Fanconi anemia is a rare genetic disease characterized by bone marrow failure, developmental abnormalities, and dramatically increased cancer susceptibility. Cells derived from Fanconi anemia patients are sensitive to agents that cause DNA interstrand cross-links (ICLs), which suggests that the FA pathway controls the repair of these DNA lesions. Knipscheer et al. found that two Fanconi anemia proteins, FANCI and FANCD2, could promote the DNA replication-coupled repair of ICLs in cell extracts. Specifically, the FANCI-FANCD2 complex was required for the incisions that unhook the cross-link and for the insertion of a nucleotide across from the damaged template base during lesion bypass.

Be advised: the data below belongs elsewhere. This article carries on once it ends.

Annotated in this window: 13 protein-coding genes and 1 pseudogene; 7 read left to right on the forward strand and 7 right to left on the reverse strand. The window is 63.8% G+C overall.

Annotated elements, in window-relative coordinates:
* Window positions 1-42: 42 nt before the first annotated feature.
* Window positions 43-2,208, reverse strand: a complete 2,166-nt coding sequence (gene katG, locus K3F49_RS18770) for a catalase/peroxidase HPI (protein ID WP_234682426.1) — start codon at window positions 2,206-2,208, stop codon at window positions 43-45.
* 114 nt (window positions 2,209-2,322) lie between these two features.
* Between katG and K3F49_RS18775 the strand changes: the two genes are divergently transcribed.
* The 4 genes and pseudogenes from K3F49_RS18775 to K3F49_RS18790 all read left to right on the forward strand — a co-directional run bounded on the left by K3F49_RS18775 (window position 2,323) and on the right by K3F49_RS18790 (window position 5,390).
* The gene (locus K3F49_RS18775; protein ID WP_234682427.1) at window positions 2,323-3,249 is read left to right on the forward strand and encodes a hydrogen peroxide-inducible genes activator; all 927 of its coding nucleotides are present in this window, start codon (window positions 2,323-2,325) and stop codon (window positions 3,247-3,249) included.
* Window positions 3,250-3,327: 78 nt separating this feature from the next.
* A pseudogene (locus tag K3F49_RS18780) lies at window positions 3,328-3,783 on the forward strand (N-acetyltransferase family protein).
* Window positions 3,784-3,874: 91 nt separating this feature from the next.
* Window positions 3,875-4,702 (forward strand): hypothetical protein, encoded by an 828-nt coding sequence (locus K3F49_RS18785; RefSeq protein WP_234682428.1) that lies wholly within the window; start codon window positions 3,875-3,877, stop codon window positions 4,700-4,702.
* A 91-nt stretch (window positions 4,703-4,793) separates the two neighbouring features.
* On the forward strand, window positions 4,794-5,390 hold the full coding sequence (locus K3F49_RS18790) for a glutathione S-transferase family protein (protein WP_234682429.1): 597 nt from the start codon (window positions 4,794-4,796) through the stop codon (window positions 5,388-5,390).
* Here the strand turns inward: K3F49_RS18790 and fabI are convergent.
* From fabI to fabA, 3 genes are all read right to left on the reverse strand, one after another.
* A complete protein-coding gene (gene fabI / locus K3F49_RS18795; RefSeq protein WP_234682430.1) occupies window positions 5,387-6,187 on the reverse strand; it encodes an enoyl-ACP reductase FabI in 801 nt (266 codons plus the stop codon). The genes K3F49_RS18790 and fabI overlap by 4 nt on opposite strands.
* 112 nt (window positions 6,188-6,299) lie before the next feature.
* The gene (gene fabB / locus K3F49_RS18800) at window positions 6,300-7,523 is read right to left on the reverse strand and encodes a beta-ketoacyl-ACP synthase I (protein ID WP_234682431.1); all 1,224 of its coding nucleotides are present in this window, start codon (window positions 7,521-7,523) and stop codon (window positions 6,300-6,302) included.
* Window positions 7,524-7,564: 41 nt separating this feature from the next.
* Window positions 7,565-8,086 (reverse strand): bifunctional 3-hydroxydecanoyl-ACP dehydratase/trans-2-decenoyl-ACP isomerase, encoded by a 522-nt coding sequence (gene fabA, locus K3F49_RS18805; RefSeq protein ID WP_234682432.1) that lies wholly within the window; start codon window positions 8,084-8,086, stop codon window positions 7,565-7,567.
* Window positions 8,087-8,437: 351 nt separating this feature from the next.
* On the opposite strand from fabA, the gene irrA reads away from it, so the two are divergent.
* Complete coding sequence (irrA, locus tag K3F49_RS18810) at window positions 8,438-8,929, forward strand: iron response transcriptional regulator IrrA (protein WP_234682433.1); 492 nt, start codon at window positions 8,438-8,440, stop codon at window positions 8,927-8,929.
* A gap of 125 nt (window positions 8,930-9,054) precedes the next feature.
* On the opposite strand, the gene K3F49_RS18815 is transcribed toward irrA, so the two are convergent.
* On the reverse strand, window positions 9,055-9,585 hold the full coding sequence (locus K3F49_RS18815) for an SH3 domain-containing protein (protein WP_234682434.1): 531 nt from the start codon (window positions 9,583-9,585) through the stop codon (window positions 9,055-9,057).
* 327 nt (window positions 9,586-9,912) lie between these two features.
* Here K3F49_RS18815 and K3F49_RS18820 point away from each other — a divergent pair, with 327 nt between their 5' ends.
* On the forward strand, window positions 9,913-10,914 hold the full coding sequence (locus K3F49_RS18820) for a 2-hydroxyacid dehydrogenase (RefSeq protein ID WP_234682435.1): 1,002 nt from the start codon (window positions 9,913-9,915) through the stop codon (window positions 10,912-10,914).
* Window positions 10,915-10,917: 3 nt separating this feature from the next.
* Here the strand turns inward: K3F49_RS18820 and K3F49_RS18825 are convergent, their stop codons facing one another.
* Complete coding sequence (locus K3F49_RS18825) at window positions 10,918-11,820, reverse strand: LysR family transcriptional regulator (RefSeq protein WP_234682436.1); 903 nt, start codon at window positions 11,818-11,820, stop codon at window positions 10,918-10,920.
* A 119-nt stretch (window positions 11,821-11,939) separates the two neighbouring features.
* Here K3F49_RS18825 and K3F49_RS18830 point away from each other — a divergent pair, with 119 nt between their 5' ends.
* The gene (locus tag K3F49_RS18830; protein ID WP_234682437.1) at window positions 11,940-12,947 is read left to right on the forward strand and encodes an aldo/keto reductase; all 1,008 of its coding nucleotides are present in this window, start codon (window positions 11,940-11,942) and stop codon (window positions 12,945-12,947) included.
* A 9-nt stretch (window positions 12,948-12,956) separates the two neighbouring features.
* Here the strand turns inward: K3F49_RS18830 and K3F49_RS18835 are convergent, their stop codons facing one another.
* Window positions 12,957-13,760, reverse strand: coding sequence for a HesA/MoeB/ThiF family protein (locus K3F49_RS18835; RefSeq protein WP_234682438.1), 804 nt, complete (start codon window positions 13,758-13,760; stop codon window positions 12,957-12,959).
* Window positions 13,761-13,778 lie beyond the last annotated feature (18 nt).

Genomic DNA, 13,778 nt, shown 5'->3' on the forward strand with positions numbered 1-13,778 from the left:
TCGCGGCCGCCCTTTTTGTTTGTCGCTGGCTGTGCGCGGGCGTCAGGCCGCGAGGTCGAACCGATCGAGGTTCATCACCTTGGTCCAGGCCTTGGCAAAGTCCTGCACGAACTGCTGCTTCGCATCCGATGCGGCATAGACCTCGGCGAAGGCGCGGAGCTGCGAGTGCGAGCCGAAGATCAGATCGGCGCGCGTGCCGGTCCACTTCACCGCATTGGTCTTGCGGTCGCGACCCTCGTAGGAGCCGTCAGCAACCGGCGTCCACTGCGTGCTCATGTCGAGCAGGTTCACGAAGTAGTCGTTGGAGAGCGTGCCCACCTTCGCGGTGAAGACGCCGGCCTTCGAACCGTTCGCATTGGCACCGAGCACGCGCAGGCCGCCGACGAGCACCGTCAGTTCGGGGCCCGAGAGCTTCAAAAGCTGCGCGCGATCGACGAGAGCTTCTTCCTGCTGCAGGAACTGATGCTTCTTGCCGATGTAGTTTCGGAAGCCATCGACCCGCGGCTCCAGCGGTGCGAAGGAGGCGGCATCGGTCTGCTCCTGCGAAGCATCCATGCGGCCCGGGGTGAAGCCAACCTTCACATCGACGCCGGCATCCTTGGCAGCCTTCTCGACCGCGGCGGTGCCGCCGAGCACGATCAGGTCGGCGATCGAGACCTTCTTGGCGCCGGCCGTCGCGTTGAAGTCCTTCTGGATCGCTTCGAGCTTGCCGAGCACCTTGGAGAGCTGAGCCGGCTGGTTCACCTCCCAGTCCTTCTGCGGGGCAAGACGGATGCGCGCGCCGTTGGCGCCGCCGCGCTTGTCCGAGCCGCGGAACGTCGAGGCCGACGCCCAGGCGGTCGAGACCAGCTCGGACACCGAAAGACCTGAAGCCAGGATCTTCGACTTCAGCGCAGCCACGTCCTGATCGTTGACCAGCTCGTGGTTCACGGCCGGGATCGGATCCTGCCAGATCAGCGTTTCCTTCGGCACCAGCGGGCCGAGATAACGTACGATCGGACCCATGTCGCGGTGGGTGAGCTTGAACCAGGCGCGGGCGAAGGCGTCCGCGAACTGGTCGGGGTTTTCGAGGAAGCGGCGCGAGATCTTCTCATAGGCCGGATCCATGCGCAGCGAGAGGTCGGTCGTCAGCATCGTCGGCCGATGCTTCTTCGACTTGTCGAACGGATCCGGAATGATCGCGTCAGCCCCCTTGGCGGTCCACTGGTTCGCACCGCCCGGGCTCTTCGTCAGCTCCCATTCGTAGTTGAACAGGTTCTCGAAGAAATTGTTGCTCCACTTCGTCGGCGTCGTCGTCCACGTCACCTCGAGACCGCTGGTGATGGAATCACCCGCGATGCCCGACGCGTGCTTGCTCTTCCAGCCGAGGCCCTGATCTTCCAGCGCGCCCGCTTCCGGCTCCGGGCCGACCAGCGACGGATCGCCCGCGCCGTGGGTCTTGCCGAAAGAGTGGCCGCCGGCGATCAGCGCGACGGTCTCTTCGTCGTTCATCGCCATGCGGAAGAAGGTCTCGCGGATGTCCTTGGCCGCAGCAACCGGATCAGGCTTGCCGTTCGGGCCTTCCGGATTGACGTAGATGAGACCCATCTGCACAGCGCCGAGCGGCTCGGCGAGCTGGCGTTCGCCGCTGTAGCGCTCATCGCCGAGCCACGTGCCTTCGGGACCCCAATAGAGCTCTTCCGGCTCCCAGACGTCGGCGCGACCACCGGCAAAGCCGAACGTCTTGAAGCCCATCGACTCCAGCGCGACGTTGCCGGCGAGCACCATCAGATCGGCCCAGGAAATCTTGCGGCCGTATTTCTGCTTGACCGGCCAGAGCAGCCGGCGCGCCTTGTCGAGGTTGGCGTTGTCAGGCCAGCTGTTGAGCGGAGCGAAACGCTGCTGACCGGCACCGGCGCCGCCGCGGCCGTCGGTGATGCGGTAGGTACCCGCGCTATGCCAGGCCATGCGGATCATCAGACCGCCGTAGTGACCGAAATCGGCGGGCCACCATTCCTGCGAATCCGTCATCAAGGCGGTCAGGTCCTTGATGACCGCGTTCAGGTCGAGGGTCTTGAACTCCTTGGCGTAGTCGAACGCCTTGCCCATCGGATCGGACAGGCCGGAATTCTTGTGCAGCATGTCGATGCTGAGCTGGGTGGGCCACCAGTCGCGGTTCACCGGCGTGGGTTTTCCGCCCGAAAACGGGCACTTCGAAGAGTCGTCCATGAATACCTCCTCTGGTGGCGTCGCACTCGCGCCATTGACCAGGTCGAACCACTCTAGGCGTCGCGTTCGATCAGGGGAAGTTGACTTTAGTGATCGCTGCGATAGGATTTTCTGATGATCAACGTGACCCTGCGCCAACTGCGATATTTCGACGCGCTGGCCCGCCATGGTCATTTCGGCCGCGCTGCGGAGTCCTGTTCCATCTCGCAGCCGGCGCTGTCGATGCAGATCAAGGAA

P. Knipscheer, M. Räschle, A. Smogorzewska, M. Enoiu, T. V. Ho, O. D. Schärer, S. J. Elledge, J. C. Walter, The Fanconi anemia pathway promotes replication-dependent DNA interstrand cross-link repair. Science 326, 1698–1701 (2009). [Abstract] [Full Text]